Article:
Just last week I wrote about a 10-year-old girl who committed suicide after intense bullying.†
Now this week I came across another disturbing bullying case that came across Judge Allred’s (think Judge Judy) docket.
The case involved three popular girls (Heather Kyle, Piper Simpson, and Jennifer Kramer), a water balloon full of urine, and a fourth girl, Megan Moore, who wanted to befriend the other three.
Turns out that in order to hang out with the girls and become part of the group Moore had to go through an initiation process which involved being assaulted with a urine filled balloon and then endure the humiliation of the moment again and again with pictures posted on Facebook.
During the televised court case one of the defendants had the following to say about the incident:†
“This was an initiation. Megan’s hung out with us a few times. We told her all about the club. She knows exactly what it’s all about. She’s just upset that she’s too weak to join the group so she just started spreading these lies about how we bullied her. She knew exactly what she was getting involved in. We just wanted to invite her into the group. We didn’t think it was fair that she was hanging out with us and we were all supporting each other. We all went through the initiation together. We didn’t think it was fair that she didnít get to go through with it.”
News flash: Assaulting another girl with a urine filled balloon so she can be your friend is bullying. Putting the pictures on Facebook to humiliate her is cyber bullying.†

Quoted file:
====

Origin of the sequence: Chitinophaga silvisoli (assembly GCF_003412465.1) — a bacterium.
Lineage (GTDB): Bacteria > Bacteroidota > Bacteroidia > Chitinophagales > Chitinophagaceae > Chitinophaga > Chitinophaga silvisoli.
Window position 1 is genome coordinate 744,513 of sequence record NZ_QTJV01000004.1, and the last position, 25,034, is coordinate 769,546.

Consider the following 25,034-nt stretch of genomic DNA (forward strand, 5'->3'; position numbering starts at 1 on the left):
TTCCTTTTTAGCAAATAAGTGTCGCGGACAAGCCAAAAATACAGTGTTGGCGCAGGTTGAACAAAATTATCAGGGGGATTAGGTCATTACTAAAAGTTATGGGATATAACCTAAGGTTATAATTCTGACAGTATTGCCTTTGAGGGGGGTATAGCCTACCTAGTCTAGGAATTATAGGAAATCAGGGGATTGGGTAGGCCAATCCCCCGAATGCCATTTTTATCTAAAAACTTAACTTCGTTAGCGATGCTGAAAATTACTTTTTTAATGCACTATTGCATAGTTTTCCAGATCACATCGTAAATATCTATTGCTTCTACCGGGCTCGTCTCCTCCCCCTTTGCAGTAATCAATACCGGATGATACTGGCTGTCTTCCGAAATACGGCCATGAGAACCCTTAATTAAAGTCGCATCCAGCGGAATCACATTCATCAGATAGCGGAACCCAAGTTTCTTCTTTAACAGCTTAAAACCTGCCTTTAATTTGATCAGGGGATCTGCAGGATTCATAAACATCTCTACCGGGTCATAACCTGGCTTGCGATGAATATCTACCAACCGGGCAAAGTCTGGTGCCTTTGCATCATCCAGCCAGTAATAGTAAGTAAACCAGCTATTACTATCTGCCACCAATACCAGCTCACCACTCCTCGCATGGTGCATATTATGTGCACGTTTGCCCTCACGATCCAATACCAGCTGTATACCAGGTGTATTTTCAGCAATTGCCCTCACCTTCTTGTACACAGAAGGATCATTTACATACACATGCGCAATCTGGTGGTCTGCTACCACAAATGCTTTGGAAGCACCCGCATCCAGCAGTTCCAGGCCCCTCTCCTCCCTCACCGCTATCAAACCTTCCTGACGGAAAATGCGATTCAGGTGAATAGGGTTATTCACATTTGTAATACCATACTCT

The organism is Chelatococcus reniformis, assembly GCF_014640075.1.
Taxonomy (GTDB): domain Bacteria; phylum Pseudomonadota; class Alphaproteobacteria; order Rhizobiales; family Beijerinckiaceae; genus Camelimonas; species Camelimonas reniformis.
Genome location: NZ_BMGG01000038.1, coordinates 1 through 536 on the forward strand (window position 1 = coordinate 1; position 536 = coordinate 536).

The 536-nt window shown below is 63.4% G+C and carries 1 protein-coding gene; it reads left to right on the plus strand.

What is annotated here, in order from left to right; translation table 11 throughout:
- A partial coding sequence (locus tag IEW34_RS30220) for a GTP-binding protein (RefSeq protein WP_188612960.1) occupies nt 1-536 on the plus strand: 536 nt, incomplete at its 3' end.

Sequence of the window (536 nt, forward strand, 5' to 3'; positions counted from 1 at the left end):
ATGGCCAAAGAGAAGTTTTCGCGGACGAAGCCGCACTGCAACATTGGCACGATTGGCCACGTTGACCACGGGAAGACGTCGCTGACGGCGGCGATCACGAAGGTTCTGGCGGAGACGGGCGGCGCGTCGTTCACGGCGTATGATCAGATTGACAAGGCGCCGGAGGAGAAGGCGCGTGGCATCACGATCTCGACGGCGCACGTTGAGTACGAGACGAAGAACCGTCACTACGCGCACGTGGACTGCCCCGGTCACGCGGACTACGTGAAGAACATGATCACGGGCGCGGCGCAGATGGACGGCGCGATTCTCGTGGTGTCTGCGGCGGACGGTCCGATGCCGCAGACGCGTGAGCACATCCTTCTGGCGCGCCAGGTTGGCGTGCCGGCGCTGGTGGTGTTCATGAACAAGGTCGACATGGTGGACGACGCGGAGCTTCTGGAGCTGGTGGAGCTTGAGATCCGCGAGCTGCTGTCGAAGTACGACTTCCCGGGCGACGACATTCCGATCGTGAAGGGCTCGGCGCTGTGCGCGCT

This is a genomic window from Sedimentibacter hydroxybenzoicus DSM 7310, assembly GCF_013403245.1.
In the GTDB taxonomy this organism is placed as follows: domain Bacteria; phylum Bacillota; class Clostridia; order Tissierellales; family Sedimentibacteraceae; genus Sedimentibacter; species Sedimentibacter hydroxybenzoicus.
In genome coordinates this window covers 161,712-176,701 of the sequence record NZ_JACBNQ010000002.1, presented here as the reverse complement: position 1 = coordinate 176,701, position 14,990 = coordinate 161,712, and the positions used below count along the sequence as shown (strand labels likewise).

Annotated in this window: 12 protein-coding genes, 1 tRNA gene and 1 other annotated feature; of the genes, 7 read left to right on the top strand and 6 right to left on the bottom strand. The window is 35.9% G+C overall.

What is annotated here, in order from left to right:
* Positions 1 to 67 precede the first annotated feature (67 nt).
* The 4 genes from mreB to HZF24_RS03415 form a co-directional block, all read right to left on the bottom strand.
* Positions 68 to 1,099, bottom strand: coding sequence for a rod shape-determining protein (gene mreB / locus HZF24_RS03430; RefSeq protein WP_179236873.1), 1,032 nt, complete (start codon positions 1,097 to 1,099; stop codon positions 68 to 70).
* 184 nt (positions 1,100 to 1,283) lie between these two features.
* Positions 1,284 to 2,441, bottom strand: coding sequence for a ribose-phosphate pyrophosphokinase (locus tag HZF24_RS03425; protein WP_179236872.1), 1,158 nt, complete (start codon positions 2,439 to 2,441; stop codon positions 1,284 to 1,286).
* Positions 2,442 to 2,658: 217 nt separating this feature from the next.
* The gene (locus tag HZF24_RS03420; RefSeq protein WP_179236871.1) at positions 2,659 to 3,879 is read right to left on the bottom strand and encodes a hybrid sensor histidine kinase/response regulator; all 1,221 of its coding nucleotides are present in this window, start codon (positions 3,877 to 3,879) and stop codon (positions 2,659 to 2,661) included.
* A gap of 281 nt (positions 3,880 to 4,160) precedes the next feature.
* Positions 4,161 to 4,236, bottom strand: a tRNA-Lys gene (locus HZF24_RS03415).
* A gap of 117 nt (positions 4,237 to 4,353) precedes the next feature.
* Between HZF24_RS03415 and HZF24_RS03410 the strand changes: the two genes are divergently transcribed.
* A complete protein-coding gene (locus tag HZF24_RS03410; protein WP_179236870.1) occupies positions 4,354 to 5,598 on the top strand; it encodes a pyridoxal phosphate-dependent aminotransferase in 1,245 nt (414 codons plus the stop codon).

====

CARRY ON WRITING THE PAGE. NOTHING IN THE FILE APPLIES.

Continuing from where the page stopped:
The girls don’t deny that they assaulted Moore with the urine filled balloon, but they don’t think they did anything wrong or bullied her in anyway. She “knew exactly what she was getting involved in” and she was just “too weak” to take it so it’s not their fault. Victim-blaming at its best, or should I say worst?
A few moments after her long speech, the very same girl back tracks and says, “I just want to say that I feel really bad for the plaintiff and I regret what we did.” Hoping for mercy from the judge, I assume.
The judge, however, didnít bite and ruled in the name of the plaintiff. The girls owe Moore $100 for the ruined clothes and purse and $1,000 in punitive damages.
“Punitive damages mean, damages which are there to punish a particular party, to punish them for an act that was intentional, an act that would be shocking to the community, to send a message that this is not the kind of action that should ever be repeated,” said Allred in closing.
I just hope these girls learned their lesson and don’t retaliate against Moore further at school.
What do you think? Did the girls learn their lesson? Is Moore in for further bullying for standing up to her bullies?†
Related from Care2:
Photo credit: Photo by dominiqs†using a Creative Commons license.